A recent report issued by the New York Times indicates that for children under the age of 15, the most common cause of death is unintentional injuries resulting from car accidents. In the majority of fatal crashes, children were not wearing safety belts. The National Highway Traffic Safety Administration provided statistics that supported the research and indicated that from state to state, there were variations in children’s deaths.
In Massachusetts, for example, between 2010 and 2014, there were 0.25 deaths per 100,000 children, as compared to 3.23 per 100,000 in Mississippi. In Mississippi, of the 99 children who died in a car accident during the study period, 56 were not wearing seatbelts or were improperly restrained. Additionally, the study indicated that more deaths occurred on roads that were classified as rural by the Federal Highway Administration. The reasons for this vary and may include the distance to trauma centers, poor lighting on roads, and other factors.
The main takeaway from the study is that child restraints effectively prevent injuries and death. Following a car accident, if you have a child who has not been properly restrained by a safety belt, it may affect the amount that you recover from the at-fault party. After proving legal fault, or liability, in a personal injury claim for damages, a plaintiff in a lawsuit can recover compensation for their injuries, property damage, and emotional suffering.
According to Massachusetts law, comparative negligence may be asserted by a defendant in a lawsuit for damages following a motor vehicle accident. Contributory negligence is a defense that may apply when the plaintiff has partially caused the underlying accident. For example, if a defendant has negligently crashed into the plaintiff, but the plaintiff suffered greater injuries because she failed to wear a seatbelt, the defendant may allege that she contributed to her damages. In some states, such as North Carolina, a plaintiff who has even minimally caused their damages may be barred from recovering. That harsh rule is called a pure contributory negligence doctrine.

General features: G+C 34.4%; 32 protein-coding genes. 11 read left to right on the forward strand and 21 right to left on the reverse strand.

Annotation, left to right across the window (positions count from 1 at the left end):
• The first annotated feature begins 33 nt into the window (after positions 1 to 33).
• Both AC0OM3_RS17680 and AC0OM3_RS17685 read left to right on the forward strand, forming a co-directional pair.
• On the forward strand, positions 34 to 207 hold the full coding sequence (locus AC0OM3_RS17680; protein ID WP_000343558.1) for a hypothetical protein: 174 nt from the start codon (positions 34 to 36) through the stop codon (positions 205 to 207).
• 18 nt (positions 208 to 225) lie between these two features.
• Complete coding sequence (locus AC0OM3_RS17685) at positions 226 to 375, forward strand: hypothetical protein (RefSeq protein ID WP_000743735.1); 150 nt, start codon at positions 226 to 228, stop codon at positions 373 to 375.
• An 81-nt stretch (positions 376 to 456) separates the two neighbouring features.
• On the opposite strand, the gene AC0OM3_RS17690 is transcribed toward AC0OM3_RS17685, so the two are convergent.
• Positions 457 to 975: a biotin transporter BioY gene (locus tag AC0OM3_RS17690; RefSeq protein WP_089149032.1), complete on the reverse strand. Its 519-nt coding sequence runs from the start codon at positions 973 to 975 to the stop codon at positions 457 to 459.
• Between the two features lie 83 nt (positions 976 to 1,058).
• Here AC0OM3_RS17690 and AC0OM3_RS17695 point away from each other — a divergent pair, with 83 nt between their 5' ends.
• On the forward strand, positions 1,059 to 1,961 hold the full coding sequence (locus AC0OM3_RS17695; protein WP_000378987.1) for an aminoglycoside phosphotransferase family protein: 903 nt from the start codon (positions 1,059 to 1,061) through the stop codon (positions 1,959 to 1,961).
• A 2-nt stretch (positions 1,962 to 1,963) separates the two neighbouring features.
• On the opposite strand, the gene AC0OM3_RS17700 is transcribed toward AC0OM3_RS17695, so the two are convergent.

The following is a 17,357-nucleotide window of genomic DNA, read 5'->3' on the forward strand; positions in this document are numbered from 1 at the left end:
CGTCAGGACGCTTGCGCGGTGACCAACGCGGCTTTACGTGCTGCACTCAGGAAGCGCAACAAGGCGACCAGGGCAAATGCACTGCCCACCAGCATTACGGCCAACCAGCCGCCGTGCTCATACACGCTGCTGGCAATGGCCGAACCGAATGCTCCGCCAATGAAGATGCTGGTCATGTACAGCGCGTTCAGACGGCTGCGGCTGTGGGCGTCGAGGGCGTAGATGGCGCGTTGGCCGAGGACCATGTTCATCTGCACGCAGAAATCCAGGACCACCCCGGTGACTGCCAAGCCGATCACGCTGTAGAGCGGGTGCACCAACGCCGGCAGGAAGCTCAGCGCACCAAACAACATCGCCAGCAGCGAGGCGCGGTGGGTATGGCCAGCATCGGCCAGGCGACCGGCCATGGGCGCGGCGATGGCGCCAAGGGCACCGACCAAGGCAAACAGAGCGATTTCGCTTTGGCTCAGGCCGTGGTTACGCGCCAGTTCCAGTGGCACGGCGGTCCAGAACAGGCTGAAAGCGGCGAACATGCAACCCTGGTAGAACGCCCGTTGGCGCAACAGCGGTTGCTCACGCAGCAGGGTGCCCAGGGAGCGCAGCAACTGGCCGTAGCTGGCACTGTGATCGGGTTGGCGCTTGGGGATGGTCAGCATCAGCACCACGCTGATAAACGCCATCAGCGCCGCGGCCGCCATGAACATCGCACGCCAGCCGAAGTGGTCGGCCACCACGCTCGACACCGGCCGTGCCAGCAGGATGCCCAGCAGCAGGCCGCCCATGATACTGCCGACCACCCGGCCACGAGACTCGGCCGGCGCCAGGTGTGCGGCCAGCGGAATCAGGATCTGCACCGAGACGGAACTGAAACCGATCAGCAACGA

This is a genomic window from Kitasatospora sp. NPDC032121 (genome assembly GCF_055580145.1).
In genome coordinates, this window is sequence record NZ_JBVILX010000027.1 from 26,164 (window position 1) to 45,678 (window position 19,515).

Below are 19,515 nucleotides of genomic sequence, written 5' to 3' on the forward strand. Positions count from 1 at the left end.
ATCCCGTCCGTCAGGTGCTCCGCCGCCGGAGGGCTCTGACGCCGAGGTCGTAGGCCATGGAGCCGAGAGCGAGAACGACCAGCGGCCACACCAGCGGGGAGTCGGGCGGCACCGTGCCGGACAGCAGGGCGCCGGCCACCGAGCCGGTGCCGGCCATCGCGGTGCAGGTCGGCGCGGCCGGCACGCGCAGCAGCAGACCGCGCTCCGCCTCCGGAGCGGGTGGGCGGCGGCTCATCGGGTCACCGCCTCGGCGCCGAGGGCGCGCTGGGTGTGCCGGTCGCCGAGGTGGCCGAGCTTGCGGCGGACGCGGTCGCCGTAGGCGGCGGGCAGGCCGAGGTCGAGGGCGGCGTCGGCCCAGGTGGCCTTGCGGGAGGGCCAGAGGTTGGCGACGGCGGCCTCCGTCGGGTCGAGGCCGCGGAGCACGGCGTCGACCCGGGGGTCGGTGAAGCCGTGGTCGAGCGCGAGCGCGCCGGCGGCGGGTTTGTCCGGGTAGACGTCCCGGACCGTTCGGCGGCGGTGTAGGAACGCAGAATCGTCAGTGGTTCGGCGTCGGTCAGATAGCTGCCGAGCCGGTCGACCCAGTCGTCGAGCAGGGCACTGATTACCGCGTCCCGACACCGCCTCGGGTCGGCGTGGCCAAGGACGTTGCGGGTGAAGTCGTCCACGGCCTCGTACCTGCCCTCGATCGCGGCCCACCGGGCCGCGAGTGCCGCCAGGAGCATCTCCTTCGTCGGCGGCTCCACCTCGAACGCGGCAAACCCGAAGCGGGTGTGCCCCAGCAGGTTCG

Massachusetts’ comparative negligence system will allow a plaintiff to recover damages, even when they are partially responsible for the damages. The amount that a plaintiff will recover will be reduced according to the amount the plaintiff contributed to the accident. Provided that the plaintiff did not contribute to more than half of the damages, or 50% of the accident, they will recover compensation.
If you or someone close to you has been hurt in an accident in the Boston area, our law office can help. Attorney Michael O. Smith and the team at our law office diligently work to help people hurt by the reckless or careless conduct of others. By pursuing a legal claim for compensation, injured individuals can hold at-fault parties accountable for the harm they have caused. To understand your legal rights and set up a free consultation with a skilled Boston car accident attorney, call our office at (617) 263-0060 or use our online form.
More Blog Posts:
Massachusetts Statute Helps Plaintiffs Prove Fault Through Car Registration But Does Not Change Requirement of Proving Elements of Claim Following Car Crash, Boston Car Accident Attorney News, May 3, 2017
Massachusetts Court Holds Plaintiff Recovering Property Damage Following Collision Must Prove all Damages, Boston Car Accident Attorney News, March 22, 20178